£4.9 million Coventry Transport Museum Lottery bid boosts 14th century Old Grammar School

By Culture24 Reporter | 04 April 2012
A photo of a retro yellow car inside a museum
© Coventry Transport Museum
Organisers at Coventry Transport Museum, the 14-gallery home of the largest British Road Transport collection in the world, say they will turn it into a “unique, internationally significant transport heritage attraction” if Lottery decision-makers award them £4.9 million in funding.

The Heritage Lottery Fund has given initial backing to ambitious plans which include a “major redevelopment” of the exhibition spaces, including the restoration of the City’s Old Grammar School – a Grade I-listed building to the north of the city centre which is on English Heritage’s At Risk Register – as a public archive and educational headquarters.

The School has enjoyed a chameleonic past – originally opened as an infirmary hall during the 14th century, it was united with a nearby chapel hospital and put to educational purposes two centuries later, and was extended during the 20th century.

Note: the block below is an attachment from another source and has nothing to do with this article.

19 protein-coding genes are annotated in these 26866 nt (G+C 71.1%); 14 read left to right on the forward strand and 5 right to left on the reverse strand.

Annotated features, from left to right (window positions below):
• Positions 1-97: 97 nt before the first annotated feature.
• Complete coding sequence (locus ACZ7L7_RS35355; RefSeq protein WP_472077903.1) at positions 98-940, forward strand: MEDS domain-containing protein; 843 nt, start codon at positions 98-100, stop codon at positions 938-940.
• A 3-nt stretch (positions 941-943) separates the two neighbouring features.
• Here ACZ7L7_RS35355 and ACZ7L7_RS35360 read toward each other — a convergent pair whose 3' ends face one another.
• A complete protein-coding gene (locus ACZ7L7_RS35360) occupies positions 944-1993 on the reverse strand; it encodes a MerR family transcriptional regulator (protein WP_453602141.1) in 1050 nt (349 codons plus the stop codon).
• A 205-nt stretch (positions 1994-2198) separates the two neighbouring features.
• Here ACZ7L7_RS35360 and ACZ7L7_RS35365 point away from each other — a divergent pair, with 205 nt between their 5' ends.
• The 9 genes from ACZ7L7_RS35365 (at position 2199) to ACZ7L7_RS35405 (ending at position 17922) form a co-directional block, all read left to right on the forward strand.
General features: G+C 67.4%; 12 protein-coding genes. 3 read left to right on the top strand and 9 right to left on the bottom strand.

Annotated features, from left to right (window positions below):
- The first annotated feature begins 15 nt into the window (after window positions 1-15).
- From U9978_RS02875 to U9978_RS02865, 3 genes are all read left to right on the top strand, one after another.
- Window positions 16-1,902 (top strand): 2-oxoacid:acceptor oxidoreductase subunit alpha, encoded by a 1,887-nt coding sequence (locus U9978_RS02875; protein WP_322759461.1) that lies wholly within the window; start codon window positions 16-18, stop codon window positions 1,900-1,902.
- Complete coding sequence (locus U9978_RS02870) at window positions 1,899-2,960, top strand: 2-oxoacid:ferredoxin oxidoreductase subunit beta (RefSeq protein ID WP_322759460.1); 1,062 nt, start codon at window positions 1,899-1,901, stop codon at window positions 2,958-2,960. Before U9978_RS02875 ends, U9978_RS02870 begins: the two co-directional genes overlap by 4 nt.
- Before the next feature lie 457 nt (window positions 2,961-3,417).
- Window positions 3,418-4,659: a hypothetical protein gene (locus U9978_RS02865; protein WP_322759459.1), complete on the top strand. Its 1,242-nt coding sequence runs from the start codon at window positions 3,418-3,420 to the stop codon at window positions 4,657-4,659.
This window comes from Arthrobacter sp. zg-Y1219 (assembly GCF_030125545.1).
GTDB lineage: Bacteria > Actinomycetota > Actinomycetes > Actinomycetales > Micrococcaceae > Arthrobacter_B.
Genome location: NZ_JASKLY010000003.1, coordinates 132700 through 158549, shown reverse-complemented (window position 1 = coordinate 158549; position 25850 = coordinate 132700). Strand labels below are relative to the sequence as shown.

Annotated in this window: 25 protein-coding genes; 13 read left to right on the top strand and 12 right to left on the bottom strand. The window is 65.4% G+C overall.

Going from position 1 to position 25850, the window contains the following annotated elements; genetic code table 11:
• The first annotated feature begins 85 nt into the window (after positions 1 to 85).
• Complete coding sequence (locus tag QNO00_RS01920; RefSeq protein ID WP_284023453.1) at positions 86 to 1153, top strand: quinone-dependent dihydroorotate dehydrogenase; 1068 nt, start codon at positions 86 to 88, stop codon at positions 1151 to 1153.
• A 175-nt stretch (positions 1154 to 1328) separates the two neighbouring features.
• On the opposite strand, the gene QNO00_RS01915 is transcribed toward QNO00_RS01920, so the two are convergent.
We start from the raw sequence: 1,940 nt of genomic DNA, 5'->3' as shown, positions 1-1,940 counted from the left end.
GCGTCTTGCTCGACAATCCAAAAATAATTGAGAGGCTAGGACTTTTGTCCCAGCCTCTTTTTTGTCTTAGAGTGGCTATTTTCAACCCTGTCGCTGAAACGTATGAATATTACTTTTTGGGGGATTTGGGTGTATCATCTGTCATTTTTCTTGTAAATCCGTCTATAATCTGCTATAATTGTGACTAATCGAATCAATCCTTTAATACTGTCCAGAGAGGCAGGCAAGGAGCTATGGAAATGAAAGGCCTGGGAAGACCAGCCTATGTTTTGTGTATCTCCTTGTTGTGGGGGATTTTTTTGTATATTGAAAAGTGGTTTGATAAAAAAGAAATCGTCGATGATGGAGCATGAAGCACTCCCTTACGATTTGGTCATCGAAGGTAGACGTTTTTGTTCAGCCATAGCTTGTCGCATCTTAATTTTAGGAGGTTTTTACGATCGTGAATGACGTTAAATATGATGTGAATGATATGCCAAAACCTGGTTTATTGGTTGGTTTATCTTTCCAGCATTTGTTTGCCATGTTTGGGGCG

It has rarely been used since wartime bomb damage reparations in 1962, but will now be galvanised by the museum, which opened in 1980 and hosts hundreds of motor vehicles, cycles and motorcycles alongside more than a million archive items.

“I am proud to be working with the Old Grammar School Trust to bring one of Coventry’s oldest buildings back into use after so many years,” said Gary Hall, the museum’s Chief Executive, who reported visitor numbers of more than 400,000 people last year.

“[We will use] this grant to further develop our museum exhibitions and enhance our educational offer so we can inform and entertain the many people that visit the Museum.”

Reverend David Mayhew, the Chair of the Old Grammar School Trust, said the group was “delighted” to have forged a partnership with the museum.

“We will finally be able to achieve a longstanding ambition to see the Old Grammar School brought back into use,” he added.

“We are particularly excited that it will, once again, be used for educational purposes.”
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